T. M. Landry shows how hungry our society is for what might be deemed “miracle students.” The Landrys are not the only ones to take advantage of this hunger…[m]any other schools implicitly offer the same miracle: students who have endured great hardship and succeeded beyond all expectations. An entire genre of charter schools, often called “no excuses” schools, have adopted a similar rhetorical tack. These schools, explicitly targeted at poor students of color, claim to fuse rigid discipline and intense expectations to achieve an academic transformation. Their advocates often imply that only such a crucible can produce poor and nonwhite college-ready students. Like T. M. Landry, these schools have attracted disproportionate attention from colleges, not to mention media and politicians.
In fairness, I presume Stancil’s intended point is to say fancy colleges can do more to liberalize admissions and make them fairer, but his vehicle to that argument has square wheels. The T.M. Landry School was a crap tornado but one wholly unrelated to the “entire genre of charter schools” who design educational programs getting kids in poverty to the low bar of proficiency.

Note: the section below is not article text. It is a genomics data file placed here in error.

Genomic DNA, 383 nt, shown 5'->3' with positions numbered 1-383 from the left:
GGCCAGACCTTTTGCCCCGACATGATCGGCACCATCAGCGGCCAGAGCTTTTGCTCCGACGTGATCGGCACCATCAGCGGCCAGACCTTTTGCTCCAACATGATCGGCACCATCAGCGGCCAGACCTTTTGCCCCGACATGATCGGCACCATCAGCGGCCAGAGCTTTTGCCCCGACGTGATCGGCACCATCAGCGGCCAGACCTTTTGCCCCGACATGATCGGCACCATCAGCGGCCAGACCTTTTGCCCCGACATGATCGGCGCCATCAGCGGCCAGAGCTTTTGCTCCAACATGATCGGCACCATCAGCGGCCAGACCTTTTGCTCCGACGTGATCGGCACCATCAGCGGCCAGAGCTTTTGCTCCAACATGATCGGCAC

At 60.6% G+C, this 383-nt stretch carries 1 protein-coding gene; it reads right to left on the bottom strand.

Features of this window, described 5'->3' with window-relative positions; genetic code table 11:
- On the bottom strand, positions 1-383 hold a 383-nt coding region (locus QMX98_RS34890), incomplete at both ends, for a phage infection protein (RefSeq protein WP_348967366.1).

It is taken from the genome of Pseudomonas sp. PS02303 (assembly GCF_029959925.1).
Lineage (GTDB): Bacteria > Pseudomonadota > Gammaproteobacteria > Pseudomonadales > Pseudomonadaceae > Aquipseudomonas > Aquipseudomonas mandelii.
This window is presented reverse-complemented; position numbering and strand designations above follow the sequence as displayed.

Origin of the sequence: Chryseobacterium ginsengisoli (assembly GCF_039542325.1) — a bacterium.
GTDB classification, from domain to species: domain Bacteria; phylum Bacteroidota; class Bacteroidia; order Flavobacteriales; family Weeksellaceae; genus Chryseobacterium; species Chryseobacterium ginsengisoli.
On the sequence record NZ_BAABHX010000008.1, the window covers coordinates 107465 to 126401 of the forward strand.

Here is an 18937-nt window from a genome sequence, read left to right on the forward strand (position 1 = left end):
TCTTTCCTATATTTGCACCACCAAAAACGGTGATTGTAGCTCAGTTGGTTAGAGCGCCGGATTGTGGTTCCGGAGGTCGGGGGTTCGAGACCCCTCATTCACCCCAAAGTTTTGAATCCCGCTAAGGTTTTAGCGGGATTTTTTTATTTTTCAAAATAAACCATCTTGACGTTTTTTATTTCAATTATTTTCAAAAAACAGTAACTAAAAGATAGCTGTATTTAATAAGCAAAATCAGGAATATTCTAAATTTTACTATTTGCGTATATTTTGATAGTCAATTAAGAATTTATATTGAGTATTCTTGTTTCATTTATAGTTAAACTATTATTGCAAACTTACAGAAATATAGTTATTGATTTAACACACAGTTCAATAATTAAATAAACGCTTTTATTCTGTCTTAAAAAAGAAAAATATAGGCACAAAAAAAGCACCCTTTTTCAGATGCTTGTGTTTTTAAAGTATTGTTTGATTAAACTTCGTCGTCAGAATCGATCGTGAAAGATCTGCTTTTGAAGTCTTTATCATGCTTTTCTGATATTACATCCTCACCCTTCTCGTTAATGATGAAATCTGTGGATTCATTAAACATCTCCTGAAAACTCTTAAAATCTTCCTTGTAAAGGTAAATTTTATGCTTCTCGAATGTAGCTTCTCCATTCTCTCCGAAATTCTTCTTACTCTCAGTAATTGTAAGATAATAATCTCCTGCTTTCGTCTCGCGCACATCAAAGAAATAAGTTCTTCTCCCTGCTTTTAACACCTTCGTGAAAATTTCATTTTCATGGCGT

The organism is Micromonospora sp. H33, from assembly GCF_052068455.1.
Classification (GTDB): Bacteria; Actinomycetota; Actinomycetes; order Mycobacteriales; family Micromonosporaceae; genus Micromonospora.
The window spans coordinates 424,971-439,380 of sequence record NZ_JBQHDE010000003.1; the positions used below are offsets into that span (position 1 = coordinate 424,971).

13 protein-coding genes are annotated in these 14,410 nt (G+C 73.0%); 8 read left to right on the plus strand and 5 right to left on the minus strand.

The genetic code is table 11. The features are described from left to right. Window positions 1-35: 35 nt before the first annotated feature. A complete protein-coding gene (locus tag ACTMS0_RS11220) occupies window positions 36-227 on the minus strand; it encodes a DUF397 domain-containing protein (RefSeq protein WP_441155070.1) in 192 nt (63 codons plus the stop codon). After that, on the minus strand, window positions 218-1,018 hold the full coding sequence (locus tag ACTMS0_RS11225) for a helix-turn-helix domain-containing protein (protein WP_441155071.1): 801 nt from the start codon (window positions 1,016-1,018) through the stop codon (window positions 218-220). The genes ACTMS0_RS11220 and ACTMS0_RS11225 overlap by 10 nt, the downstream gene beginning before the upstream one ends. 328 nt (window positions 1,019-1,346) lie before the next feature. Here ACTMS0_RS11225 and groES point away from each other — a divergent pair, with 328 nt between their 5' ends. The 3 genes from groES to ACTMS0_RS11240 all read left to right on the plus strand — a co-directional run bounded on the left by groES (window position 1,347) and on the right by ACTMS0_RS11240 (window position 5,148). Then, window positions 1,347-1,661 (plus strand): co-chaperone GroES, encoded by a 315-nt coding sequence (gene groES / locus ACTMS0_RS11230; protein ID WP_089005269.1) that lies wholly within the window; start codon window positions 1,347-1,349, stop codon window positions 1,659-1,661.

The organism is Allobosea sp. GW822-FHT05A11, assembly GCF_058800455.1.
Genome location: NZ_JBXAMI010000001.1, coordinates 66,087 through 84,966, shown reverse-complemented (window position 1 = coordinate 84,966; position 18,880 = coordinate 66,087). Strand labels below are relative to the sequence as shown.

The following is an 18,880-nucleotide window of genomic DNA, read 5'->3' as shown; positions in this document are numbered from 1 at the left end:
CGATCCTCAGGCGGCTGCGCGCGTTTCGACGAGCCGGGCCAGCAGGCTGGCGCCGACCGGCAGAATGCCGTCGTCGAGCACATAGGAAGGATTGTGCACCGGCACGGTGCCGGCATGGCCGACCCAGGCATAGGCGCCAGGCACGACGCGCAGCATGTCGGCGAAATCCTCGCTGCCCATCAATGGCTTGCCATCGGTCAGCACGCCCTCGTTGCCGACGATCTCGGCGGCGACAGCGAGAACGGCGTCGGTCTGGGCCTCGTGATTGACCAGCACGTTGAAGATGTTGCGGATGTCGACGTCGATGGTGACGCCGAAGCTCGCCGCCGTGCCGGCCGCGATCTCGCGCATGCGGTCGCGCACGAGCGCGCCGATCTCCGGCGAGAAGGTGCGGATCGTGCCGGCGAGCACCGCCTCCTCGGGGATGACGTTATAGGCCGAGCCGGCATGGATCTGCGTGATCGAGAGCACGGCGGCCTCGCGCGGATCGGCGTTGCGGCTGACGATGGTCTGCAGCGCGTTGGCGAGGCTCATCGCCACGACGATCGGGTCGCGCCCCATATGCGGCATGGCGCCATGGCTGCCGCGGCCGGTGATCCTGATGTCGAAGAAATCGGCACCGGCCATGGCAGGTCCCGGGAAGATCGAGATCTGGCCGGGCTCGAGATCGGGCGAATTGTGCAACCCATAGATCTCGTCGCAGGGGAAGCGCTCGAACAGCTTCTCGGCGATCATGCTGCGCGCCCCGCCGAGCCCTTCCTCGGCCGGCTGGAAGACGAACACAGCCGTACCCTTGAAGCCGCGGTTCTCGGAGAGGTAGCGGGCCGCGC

What’s his motive for connecting an unquestionably corrupt black school to an entire sector of unrelated black schools?
I think you know.
The goal is to prove a common canard of school reform – “demography isn’t destiny” – is a marketing ploy designed to ignore the desperate need for socialism, integration, or both in America.
If your goal is to prove kids in poverty cannot learn until there’s a transformation of the American economy, or until central planning has neatly rearranged all students by race into perfectly “balanced” school populations, stories to the contrary are a nuisance. You’ll have to commit yourself as skeptic to stepping on the joy of black folks repeatedly, and when challenged on it, as I did with Stancil today, the best you’ll be able to do is point to validating black people in your network who agree with you (cue the Nikole Hannah Jones talisman).